Recipe Review

The Pasta Queen’s Cacio e Pepe Is for Pasta Purists

published Mar 18, 2023
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Cacio e pepe recipe by The Pasta Queen in a bowl on a marble surface
Credit: Photo: Christopher Testani; Food Styling: Jesse Szewczyk; headshot: Felipe Cortes

Nadia Caterina Munno, aka the Pasta Queen, shares the recipes she grew up with from her childhood in Rome on her very popular TikTok account. Cacio e pepe is a Roman dish, and I was curious about Munno’s take on it. She sticks with the namesake ingredients and just uses Pecorino Romano and pepper — no butter or olive oil here. Nadia’s version has you mix the cheese with the pasta water before adding it to the pasta, a technique I had yet to see.

How to Make The Pasta Queen’s Cacio e Pepe

Start by boiling a pot of water with half as much water as you’d typically use for pasta. While waiting for it to come to a boil, combine the grated cheese with 1 cup of water in a large bowl to make a cream. Toast a tablespoon of freshly ground pepper in a dry pan over low heat until fragrant. Add a splash of water to the pan and remove from the heat. Add the pasta to the boiling water and cook until tender. 

Transfer the pasta directly to the pan and pour in the cheese sauce. Toss, adding pasta water a spoonful at a time if the sauce clumps, until silky-smooth.

Credit: Photo: Christopher Testani; Food Styling: Jesse Szewczyk

My Honest Review of The Pasta Queen’s Cacio e Pepe

This recipe had great flavor, but I struggled a bit with the technique. I opted to watch a thorough video on her YouTube channel. Unfortunately, I found this is a scenario where the video and the written recipe don’t align. To keep things fair, I opted to follow the recipe as written.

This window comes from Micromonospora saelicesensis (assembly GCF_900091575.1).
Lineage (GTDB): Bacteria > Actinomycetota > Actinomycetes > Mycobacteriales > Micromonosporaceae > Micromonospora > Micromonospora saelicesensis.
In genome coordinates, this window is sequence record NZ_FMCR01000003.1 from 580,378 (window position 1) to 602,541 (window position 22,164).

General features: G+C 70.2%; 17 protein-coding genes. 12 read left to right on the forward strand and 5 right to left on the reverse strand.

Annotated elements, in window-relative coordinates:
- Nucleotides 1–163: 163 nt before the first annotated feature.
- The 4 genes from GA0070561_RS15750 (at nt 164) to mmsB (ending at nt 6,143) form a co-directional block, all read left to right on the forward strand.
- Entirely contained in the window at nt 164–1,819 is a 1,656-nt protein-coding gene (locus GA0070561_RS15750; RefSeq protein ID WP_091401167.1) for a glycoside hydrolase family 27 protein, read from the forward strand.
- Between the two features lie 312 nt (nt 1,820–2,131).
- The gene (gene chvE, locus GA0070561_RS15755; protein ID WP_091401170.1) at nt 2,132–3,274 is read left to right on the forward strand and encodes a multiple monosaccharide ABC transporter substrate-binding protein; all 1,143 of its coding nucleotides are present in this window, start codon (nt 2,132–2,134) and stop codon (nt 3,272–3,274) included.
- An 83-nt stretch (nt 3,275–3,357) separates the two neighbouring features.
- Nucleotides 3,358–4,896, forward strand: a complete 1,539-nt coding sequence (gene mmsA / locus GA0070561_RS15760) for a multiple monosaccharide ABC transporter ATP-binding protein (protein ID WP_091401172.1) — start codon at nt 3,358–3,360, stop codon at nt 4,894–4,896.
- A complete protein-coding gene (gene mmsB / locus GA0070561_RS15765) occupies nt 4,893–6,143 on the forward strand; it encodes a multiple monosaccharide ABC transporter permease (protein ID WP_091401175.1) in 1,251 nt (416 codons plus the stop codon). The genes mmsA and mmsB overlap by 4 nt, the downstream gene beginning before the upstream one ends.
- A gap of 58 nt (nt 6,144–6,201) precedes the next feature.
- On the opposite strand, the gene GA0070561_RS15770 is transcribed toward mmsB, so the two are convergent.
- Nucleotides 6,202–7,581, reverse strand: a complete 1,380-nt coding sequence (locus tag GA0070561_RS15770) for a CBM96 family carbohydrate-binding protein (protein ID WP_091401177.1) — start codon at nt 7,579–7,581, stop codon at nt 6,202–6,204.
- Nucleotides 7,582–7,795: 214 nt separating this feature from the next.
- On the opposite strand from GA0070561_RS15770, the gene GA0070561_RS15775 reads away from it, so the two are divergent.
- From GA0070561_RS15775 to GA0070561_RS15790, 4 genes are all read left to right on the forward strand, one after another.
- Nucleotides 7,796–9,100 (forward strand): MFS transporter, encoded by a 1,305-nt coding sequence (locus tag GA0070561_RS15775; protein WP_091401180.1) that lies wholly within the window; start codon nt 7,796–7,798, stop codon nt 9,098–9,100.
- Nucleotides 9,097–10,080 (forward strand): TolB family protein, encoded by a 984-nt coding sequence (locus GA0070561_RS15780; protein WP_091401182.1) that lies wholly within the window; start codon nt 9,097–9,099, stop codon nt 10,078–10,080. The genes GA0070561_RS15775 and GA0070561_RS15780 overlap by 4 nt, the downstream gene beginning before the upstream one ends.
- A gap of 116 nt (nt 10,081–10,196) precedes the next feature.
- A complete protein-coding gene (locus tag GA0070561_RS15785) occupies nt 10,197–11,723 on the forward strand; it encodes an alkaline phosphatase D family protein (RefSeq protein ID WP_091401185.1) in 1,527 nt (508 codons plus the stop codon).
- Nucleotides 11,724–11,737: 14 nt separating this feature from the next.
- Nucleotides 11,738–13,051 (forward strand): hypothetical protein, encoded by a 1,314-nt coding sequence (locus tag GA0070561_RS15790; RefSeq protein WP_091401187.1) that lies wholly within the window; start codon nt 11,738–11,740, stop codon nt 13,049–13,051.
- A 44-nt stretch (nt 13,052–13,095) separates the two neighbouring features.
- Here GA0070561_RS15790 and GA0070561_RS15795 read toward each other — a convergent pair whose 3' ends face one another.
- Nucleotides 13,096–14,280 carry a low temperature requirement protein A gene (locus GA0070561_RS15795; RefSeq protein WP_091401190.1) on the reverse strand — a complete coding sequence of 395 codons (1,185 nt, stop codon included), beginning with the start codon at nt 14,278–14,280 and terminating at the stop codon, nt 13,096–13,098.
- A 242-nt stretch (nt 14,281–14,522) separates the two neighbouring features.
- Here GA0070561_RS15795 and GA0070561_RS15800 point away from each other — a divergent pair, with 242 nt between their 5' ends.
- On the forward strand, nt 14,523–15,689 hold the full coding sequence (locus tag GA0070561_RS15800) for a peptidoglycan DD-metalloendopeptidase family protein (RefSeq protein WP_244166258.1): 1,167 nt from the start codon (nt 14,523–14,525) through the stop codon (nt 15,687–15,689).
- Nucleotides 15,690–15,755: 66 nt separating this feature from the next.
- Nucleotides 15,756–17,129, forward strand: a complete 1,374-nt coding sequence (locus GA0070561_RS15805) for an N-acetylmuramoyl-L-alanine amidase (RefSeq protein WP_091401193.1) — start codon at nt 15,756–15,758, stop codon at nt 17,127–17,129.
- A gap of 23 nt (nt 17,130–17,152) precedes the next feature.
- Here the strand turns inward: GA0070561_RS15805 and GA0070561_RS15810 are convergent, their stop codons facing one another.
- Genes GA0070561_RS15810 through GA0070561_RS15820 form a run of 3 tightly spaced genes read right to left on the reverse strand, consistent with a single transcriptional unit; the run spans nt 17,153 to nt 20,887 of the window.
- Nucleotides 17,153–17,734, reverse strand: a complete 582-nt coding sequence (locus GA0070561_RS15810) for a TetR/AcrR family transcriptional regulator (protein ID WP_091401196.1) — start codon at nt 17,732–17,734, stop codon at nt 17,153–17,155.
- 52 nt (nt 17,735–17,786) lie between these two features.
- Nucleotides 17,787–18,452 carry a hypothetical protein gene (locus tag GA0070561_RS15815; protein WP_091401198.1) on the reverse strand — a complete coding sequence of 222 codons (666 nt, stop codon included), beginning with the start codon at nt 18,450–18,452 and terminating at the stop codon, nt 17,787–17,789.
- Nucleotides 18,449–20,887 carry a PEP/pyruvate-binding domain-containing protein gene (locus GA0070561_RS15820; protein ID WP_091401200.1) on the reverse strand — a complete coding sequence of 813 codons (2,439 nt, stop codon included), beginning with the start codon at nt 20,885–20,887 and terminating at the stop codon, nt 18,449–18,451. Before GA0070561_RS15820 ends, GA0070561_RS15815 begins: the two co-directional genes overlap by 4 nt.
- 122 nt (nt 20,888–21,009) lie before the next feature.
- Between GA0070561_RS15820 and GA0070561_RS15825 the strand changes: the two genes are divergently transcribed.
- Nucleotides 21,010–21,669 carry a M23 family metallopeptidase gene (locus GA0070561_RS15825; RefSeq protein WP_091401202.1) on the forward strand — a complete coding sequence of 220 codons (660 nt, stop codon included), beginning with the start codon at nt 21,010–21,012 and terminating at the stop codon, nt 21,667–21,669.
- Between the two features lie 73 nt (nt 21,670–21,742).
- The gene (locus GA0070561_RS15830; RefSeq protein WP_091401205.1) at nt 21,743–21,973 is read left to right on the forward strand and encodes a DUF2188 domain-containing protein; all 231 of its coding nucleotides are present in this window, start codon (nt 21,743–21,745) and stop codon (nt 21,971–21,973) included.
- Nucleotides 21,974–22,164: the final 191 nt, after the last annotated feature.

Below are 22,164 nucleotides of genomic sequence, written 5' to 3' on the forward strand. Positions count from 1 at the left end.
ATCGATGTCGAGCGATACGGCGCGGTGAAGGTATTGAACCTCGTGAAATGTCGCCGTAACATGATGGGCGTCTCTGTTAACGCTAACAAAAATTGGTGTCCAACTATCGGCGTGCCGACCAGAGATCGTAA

The first trouble with this recipe is that it calls for 450 grams (1 pound) of either fresh or dried pasta. They really cannot be swapped 1:1. But based on the amounts of the other ingredients called for, I went ahead and used 1 pound of dried spaghetti. The recipe also says to boil the pasta for 2 to 2 1/2 minutes or until tender. I assumed the lower cooking time was for fresh pasta, and ended up boiling my spaghetti for 10 minutes until tender.

This recipe calls for the cheese to be measured by weight — 300 grams or about 10 1/2 ounces. When I added the 1/2 cup of pasta water for the sauce, however, I knew immediately something was off. The recipe indicates it should look like a “luscious cream,” which I think is very widely open to interpretation. In her videos, it’s clearly a thinner sauce; I had something much thicker and more paste-like. I wasn’t sure if I had too much cheese or not enough water, but I stuck to how the recipe was written rather than trying to guess at how to correct it. 

When I added the cheese sauce to the pasta I mixed it thoroughly and vigorously for quite some time to combine it as much as possible. It wasn’t clumping, but it definitely wasn’t a creamy sauce. As soon as I added a splash of the pasta water to loosen it, it seized up. The recipe says that if the sauce clumps, to add more water, but that just gave me a watery sauce and did nothing for the clumps. 

Despite a few snafus, I quite liked the ratio of ingredients here. I wasn’t sure if I had too much cheese or not enough water for the cheese sauce, but based on the flavor I would guess not enough water. I think a full tablespoon of pepper may be a bit much for some palates, but I liked how forward the flavor was. 

Credit: Photo: Christopher Testani; Food Styling: Jesse Szewczyk

If You Make The Pasta Queen’s Cacio e Pepe, a Few Tips

  1. Watch the full-length video for extra insight and tips.
  2. Consider adding more pasta water to the cheese mixture for a true sauce-like consistency before adding it to the pasta.
  3. For a less assertive pepper flavor, reduce to 2 teaspoons and add more to taste at the table.

Overall rating: 8/10